Signs of dark matter from Minnesota mine

Possible evidence for WIMPs reported, supporting claims of Italy-based experiment

An experiment in Minnesota is the first to bolster a long-contested claim that detectors a continent away have found evidence of particles called WIMPs.

WIMPs are theorized particles considered to be leading candidates for dark matter, invisible material believed to make up more than 80 percent of the matter in the universe.  In the Minnesota experiment, called COGENT, a hockey puck–sized chunk of germanium deep in a former iron mine attempts to record rare collisions with WIMPS.

In 15 months’ worth of data, COGENT researchers detected a seasonal variation in the collision rate — higher in summer and lower in winter — similar to that seen for 13 years by a larger experiment, using different detectors, in Italy. Researchers with that experiment, DAMA/LIBRA, have attributed the results to the Earth’s motion through a cloud of WIMPs (for weakly interacting massive particles) (SN: 5/10/08, p. 12). But many physicists have doubted that interpretation because, until now, no other experiment had found similar results.

COGENT team leader Juan Collar of the University of Chicago presented the new findings May 2 in Anaheim, Calif., at a meeting of the American Physical Society. Collar said he would not discuss the results with reporters until after papers describing the work are posted online.

The new COGENT results have features that you would expect from a dark matter detection, “something pretty similar to what DAMA has seen,” says theorist Dan Hooper of the Fermi National Accelerator Laboratory in Batavia, Ill., who heard Collar’s talk. “Everything that you would hope would be there, if it’s dark matter, is basically there.”

The finding does not constitute a discovery of dark matter, however, because the likelihood of such results appearing by chance are too high to qualify for what physicists consider proof, notes Hooper.

WIMPs are favored candidates for dark matter particles because they have been predicted in theories attempting to unify nature’s known particles and forces. Features predicted for WIMPs correspond with properties expected for cosmic dark matter, the gravitational glue that holds galaxies together and allowed them to form in the first place (SN: 8/28/10, p. 22).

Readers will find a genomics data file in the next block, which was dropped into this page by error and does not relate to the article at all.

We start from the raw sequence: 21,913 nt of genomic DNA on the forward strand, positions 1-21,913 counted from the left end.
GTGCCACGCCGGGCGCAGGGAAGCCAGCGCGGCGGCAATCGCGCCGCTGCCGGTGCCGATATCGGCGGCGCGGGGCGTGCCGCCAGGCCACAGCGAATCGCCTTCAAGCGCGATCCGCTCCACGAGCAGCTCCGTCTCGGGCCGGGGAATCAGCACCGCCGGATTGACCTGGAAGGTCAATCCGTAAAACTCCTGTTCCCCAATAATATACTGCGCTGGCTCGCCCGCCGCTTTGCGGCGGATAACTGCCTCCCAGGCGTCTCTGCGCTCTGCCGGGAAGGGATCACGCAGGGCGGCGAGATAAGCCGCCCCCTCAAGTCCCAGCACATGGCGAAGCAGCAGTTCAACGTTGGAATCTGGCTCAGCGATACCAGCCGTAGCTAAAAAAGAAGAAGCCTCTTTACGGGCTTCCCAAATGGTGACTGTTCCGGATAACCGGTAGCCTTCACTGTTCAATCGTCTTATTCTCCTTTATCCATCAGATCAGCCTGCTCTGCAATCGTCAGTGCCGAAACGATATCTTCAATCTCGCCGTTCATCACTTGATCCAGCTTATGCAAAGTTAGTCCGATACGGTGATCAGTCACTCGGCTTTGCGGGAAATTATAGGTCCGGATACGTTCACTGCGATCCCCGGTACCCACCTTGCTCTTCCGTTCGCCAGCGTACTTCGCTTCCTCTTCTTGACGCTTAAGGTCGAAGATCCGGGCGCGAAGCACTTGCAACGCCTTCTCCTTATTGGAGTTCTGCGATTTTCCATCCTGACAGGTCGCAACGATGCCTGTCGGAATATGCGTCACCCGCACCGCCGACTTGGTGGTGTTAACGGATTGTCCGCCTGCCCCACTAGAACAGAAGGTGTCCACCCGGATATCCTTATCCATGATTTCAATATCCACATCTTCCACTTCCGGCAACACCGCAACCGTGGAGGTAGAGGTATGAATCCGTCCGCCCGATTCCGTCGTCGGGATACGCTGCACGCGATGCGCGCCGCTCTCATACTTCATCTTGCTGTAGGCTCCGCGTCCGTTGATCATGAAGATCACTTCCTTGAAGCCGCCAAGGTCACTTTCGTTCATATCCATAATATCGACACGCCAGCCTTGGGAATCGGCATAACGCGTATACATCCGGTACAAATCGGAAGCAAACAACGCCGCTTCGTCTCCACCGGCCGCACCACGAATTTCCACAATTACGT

If correct, the COGENT result implies that WIMPs have a relatively low mass, roughly five to 10 times the mass of a proton, says Katherine Freese of the University of Michigan in Ann Arbor. Recent results from other experiments appear to be in conflict with the experiment but may not be as sensitive as COGENT is to collisions with such low-mass particles (SN: 5/7/11, p. 12).

The COGENT finding intrigues Freese, who, with other researchers, predicted in the 1980s that a seasonal variation could be a sign of dark matter. That idea envisions vast halos of WIMPs engulfing galaxies, including the Milky Way. Earth would plow through the Milky Way’s WIMP halo faster in summer than winter because its revolution around the sun would then correspond with the rotation of the galaxy into the WIMP halo. In winter, the Earth’s revolution would take it in the opposite direction of the galaxy’s rotation. So detectors ought to see more collisions in summer than winter — the trend now seen by both DAMA/LIBRA and COGENT.

Theorist Neal Weiner of New York University says his calculations indicate that the COGENT team was either very lucky or saw an unusually high variation in the collision rate to be able to make a tentative detection with just 15 months of data.

Theorists are now increasingly challenged to identify properties of dark matter that might explain why some experiments see signs of the particles while others do not, Weiner said May 2 in Baltimore at a meeting on dark matter.

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